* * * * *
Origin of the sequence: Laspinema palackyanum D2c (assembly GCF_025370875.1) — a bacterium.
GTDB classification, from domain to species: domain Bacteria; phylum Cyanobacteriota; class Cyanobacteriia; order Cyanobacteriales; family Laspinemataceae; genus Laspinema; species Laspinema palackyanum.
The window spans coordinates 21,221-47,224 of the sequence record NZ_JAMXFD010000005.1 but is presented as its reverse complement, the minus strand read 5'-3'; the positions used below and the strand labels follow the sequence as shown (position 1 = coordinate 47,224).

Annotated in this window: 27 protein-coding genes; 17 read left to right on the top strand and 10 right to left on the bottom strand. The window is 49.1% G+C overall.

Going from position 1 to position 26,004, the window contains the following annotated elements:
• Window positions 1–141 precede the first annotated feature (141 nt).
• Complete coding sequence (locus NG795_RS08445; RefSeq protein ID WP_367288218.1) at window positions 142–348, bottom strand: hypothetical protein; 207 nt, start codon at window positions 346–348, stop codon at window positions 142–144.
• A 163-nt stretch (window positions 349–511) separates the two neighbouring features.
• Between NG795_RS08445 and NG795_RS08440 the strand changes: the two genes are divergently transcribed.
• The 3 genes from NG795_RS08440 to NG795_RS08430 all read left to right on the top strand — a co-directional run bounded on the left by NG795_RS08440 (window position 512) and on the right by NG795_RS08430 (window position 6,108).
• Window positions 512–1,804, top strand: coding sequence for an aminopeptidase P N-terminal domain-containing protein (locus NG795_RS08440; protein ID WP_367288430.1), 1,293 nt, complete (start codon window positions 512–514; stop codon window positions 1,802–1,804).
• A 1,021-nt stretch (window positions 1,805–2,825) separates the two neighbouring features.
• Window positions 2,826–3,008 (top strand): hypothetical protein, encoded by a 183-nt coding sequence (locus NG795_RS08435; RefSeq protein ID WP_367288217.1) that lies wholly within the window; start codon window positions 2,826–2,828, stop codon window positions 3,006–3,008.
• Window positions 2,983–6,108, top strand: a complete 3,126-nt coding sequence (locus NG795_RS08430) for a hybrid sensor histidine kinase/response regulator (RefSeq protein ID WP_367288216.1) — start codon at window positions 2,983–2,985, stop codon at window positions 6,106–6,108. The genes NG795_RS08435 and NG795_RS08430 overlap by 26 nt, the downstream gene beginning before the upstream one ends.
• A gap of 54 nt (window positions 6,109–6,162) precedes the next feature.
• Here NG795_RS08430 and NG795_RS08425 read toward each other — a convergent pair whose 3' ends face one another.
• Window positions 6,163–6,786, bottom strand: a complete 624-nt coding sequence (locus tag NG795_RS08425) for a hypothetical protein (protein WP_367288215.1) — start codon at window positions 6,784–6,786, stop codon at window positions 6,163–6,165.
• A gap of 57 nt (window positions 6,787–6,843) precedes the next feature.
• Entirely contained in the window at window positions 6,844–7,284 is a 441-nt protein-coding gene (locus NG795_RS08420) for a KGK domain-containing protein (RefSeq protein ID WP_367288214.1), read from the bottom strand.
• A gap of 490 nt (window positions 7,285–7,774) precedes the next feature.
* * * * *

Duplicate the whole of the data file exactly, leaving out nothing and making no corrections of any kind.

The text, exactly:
Origin of the sequence: Laspinema palackyanum D2c (assembly GCF_025370875.1) — a bacterium.
GTDB classification, from domain to species: domain Bacteria; phylum Cyanobacteriota; class Cyanobacteriia; order Cyanobacteriales; family Laspinemataceae; genus Laspinema; species Laspinema palackyanum.
The window spans coordinates 21,221-47,224 of the sequence record NZ_JAMXFD010000005.1 but is presented as its reverse complement, the minus strand read 5'-3'; the positions used below and the strand labels follow the sequence as shown (position 1 = coordinate 47,224).

Annotated in this window: 27 protein-coding genes; 17 read left to right on the top strand and 10 right to left on the bottom strand. The window is 49.1% G+C overall.

Going from position 1 to position 26,004, the window contains the following annotated elements:
• Window positions 1–141 precede the first annotated feature (141 nt).
• Complete coding sequence (locus NG795_RS08445; RefSeq protein ID WP_367288218.1) at window positions 142–348, bottom strand: hypothetical protein; 207 nt, start codon at window positions 346–348, stop codon at window positions 142–144.
• A 163-nt stretch (window positions 349–511) separates the two neighbouring features.
• Between NG795_RS08445 and NG795_RS08440 the strand changes: the two genes are divergently transcribed.
• The 3 genes from NG795_RS08440 to NG795_RS08430 all read left to right on the top strand — a co-directional run bounded on the left by NG795_RS08440 (window position 512) and on the right by NG795_RS08430 (window position 6,108).
• Window positions 512–1,804, top strand: coding sequence for an aminopeptidase P N-terminal domain-containing protein (locus NG795_RS08440; protein ID WP_367288430.1), 1,293 nt, complete (start codon window positions 512–514; stop codon window positions 1,802–1,804).
• A 1,021-nt stretch (window positions 1,805–2,825) separates the two neighbouring features.
• Window positions 2,826–3,008 (top strand): hypothetical protein, encoded by a 183-nt coding sequence (locus NG795_RS08435; RefSeq protein ID WP_367288217.1) that lies wholly within the window; start codon window positions 2,826–2,828, stop codon window positions 3,006–3,008.
• Window positions 2,983–6,108, top strand: a complete 3,126-nt coding sequence (locus NG795_RS08430) for a hybrid sensor histidine kinase/response regulator (RefSeq protein ID WP_367288216.1) — start codon at window positions 2,983–2,985, stop codon at window positions 6,106–6,108. The genes NG795_RS08435 and NG795_RS08430 overlap by 26 nt, the downstream gene beginning before the upstream one ends.
• A gap of 54 nt (window positions 6,109–6,162) precedes the next feature.
• Here NG795_RS08430 and NG795_RS08425 read toward each other — a convergent pair whose 3' ends face one another.
• Window positions 6,163–6,786, bottom strand: a complete 624-nt coding sequence (locus tag NG795_RS08425) for a hypothetical protein (protein WP_367288215.1) — start codon at window positions 6,784–6,786, stop codon at window positions 6,163–6,165.
• A gap of 57 nt (window positions 6,787–6,843) precedes the next feature.
• Entirely contained in the window at window positions 6,844–7,284 is a 441-nt protein-coding gene (locus NG795_RS08420) for a KGK domain-containing protein (RefSeq protein ID WP_367288214.1), read from the bottom strand.
• A gap of 490 nt (window positions 7,285–7,774) precedes the next feature.